Compleat Female Stage Beauty recalls theatrical battle of the sexes
There's always a danger in putting moments from a classic play in your own work. I'm sure the last thing playwright Jeffrey Hatcher wants while audiences watch Compleat Female Stage Beauty is for the production of Othello he inserts into the action to seem more interesting than his own play.
Thankfully, Hatcher's work and the Walking Shadow Theatre Company production overcome those feelings early and present a solid look into theater history, right at the moment when women were finally allowed to act on the English stage.
In heady Restoration London, two decades of Puritan rule have been swept aside with an explosion of art and culture, including at the theater, where actors tread the boards once again. Yet it is only actors on the stage; actresses are not allowed. Hatcher's play centers on one of those actors, Edward Kynaston, a show-stopping beauty who is on top of the world.
It wouldn't be much of a play if he stayed that way, and the arrival of Margaret Hughes onstage marks the start of Kynaston's downfall, aided by his own ego and anger. He is quickly drawn into political and social games that stretch all the way to King Charles II and his court.
The 1999 play was turned into the film Stage Beauty, and there are times that the script — even in a revised state created especially for this local debut — feels a lot like a screenplay in waiting. Director John Heimbuch keeps the scene-shifting to a minimum, while a jaunty three-piece band helps to keep the energy flowing even when the stage is dark.
The play has a lot on its plate: the rise of realistic acting, gay and straight lovemaking, 17th-century diarist Samuel Pepys. The story is jam-packed with ideas that could be broken off and explored on their own. The narrative energy keeps it all moving forward, but there are moments that would have been worth delving into deeper.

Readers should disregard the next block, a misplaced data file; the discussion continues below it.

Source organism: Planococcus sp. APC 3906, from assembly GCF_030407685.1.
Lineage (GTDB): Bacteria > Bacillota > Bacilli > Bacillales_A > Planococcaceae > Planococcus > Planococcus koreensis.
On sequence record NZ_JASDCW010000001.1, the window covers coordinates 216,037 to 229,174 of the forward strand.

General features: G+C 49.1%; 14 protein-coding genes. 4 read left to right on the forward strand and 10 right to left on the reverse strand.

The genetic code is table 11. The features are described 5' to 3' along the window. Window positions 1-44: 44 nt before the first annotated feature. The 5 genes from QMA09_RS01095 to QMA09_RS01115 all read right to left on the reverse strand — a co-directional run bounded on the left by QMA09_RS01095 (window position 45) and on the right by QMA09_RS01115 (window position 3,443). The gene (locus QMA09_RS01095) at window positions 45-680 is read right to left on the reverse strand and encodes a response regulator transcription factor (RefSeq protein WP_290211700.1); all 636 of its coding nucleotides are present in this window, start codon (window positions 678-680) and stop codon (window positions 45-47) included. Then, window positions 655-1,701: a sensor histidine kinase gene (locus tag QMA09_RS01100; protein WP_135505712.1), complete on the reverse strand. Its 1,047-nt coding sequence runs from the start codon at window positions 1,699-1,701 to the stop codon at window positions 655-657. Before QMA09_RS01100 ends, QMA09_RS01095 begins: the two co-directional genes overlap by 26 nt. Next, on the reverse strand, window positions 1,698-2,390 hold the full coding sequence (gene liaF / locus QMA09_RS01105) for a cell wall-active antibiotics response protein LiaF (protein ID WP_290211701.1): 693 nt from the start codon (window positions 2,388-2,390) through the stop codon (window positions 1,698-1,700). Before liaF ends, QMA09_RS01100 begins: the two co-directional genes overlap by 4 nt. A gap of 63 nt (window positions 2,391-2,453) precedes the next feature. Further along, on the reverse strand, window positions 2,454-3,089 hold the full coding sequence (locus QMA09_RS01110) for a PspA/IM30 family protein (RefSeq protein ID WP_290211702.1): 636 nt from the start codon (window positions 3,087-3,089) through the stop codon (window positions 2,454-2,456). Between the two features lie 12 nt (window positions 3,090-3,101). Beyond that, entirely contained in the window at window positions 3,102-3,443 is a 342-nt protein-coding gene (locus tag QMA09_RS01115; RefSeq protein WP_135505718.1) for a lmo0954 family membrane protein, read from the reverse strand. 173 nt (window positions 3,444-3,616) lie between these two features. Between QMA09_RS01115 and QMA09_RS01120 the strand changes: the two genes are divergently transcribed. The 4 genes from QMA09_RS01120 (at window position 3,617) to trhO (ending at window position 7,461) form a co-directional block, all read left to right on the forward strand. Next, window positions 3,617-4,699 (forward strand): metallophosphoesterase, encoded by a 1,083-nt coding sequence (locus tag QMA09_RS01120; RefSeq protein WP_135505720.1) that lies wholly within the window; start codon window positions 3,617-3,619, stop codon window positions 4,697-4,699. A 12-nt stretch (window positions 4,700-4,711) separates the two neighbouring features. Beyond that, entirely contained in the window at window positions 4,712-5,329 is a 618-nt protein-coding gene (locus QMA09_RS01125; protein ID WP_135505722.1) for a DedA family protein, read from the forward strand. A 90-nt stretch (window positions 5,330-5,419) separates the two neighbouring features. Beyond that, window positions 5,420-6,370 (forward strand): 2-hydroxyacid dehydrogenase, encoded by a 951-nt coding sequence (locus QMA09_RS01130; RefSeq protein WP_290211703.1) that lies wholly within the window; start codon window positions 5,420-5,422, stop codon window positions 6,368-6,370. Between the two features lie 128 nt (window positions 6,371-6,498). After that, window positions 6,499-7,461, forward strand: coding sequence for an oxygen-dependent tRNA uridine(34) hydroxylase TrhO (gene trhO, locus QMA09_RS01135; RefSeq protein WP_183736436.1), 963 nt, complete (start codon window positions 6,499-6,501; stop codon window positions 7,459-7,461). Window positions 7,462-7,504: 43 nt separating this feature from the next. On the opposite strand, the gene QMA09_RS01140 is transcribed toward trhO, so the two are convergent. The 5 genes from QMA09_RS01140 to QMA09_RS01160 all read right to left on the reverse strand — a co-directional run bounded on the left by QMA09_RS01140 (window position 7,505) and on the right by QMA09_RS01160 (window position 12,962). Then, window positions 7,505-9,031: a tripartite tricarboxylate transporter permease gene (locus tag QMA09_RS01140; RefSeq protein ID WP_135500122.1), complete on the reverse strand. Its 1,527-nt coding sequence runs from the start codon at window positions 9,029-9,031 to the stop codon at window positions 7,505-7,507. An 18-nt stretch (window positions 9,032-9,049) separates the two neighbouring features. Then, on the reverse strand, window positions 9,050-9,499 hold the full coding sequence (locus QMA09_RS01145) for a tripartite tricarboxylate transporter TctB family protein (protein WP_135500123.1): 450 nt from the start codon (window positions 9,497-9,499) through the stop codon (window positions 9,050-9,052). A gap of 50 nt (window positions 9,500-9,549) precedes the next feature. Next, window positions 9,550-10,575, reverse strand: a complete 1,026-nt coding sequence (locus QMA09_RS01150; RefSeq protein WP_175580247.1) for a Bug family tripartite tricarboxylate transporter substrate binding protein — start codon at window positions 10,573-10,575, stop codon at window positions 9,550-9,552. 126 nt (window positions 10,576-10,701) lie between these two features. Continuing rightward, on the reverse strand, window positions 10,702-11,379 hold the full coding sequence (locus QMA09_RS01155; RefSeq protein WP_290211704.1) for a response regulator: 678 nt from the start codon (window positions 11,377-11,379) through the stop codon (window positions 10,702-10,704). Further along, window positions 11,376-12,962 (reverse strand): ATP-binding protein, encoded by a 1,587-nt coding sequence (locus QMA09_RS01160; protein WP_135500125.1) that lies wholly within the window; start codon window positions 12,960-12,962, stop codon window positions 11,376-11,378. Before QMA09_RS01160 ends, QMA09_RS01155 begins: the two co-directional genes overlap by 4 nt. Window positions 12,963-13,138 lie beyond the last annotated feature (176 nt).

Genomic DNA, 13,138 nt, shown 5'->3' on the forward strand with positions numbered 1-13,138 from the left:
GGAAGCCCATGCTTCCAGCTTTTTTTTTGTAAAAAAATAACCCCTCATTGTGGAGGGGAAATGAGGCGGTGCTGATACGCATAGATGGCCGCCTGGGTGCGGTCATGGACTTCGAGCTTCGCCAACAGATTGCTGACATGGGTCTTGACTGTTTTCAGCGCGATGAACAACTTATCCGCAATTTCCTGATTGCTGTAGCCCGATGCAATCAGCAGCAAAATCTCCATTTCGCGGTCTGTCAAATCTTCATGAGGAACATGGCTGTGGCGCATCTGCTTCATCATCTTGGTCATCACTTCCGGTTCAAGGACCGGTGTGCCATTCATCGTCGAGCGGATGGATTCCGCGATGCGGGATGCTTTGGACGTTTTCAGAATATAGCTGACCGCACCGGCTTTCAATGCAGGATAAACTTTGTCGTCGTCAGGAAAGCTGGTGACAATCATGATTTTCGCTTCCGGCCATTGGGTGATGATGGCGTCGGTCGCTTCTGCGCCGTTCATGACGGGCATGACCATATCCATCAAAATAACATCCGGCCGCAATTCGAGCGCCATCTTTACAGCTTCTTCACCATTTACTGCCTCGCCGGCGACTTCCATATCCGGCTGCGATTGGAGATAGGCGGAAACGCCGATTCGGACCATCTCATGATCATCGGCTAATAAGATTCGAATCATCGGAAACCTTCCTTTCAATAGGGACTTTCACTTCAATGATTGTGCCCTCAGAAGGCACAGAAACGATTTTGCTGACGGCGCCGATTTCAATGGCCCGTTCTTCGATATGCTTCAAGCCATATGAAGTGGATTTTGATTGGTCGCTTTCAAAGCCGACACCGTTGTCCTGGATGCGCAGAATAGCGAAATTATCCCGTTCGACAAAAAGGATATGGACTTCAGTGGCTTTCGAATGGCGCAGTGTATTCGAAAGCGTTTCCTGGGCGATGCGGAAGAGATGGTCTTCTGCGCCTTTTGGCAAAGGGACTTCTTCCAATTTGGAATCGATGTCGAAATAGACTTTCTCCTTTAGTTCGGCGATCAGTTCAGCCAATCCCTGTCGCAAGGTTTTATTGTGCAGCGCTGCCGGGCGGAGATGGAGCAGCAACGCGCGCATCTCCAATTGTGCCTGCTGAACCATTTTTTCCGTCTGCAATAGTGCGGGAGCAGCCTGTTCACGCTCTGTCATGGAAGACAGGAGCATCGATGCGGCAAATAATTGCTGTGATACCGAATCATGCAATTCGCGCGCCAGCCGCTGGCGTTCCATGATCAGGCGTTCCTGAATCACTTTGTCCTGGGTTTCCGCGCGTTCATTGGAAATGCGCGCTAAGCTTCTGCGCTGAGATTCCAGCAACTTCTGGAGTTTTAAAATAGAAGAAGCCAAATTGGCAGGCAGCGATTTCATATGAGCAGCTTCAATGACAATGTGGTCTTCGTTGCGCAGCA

That doesn't mean the performers don't have a lot of juicy material. The company is led by Wade A. Vaughn, who gives an absolutely terrific performance as Kynaston. Vaughn is asked to build layer upon layer for his character, never fully unveiling him until the end, when he has lost nearly everything and, in a strange, method-acting way, is finally ready to truly act his heart out.
With all those layers — at one point Vaughn is asked to play a man who is playing a woman disguised as a man — it would be easy enough to reduce the role to simple gestures and vocal ticks. Instead, Vaughn fully inhabits all sides of the character, creating an epic journey for Kynaston that is rich and satisfying.
Our main character needs rivals, enemies, and allies, and the play provides those in spades. There are a number of strong performances here, from Matt Sciple's jaunty, always-observant Samuel Pepys (it was his diary that first sparked the play) to Erik Hoover's somewhat clueless King Charles II to Duncan Frost's cruel and conniving Sir Charles Sedley.
It's eventually the women in Kynaston's life who create the biggest changes, and this charge is led by Teresa Marie Doran as seamstress-turned-actress Maria and by Jane Froiland as the first "real" stage beauty, Margaret Hughes. The pair doesn't get nearly as much time as Vaughn — Froiland disappears for large stretches in the second act — but they craft characters that live and breathe even when they're not in the scene. The final run-through of the climax of Othello, with Kynaston and Hughes finally letting go of their layers to dive into the play-within-the-play, proves to be a real test of actors' talents — a test they pass with flying colors.
What we have is a play rich in the gaudy excesses of the age. Think of the DayGlo 1960s, when the shackles of the gray postwar years were released and people were allowed to go more than a little mad. Now magnify that by 100. The explosions in culture, art, fashion, and more base pursuits all find their place in Compleat Female Stage Beauty, reminding us that the Baby Boomers didn't discover sex, and theater is a constantly evolving game that remains the same at its heart.
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